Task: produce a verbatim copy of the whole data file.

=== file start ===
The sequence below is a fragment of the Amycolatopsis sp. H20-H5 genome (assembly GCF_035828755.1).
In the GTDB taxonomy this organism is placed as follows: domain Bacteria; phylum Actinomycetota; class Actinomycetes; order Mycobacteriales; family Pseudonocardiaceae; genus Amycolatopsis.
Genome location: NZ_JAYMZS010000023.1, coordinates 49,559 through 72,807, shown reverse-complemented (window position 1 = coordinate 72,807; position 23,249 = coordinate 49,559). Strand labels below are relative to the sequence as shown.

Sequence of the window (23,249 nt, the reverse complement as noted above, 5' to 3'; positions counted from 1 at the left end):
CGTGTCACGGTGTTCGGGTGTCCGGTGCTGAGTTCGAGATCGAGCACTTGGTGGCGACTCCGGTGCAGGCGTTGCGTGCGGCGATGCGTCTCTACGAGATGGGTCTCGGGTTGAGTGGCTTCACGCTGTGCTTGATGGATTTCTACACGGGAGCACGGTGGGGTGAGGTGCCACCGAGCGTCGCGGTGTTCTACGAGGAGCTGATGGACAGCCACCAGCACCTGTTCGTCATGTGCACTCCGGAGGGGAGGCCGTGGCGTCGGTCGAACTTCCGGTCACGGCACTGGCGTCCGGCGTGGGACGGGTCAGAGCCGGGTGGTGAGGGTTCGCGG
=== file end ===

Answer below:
The sequence below is a fragment of the Amycolatopsis sp. H20-H5 genome (assembly GCF_035828755.1).
In the GTDB taxonomy this organism is placed as follows: domain Bacteria; phylum Actinomycetota; class Actinomycetes; order Mycobacteriales; family Pseudonocardiaceae; genus Amycolatopsis.
Genome location: NZ_JAYMZS010000023.1, coordinates 49,559 through 72,807, shown reverse-complemented (window position 1 = coordinate 72,807; position 23,249 = coordinate 49,559). Strand labels below are relative to the sequence as shown.

Sequence of the window (23,249 nt, the reverse complement as noted above, 5' to 3'; positions counted from 1 at the left end):
CGTGTCACGGTGTTCGGGTGTCCGGTGCTGAGTTCGAGATCGAGCACTTGGTGGCGACTCCGGTGCAGGCGTTGCGTGCGGCGATGCGTCTCTACGAGATGGGTCTCGGGTTGAGTGGCTTCACGCTGTGCTTGATGGATTTCTACACGGGAGCACGGTGGGGTGAGGTGCCACCGAGCGTCGCGGTGTTCTACGAGGAGCTGATGGACAGCCACCAGCACCTGTTCGTCATGTGCACTCCGGAGGGGAGGCCGTGGCGTCGGTCGAACTTCCGGTCACGGCACTGGCGTCCGGCGTGGGACGGGTCAGAGCCGGGTGGTGAGGGTTCGCGG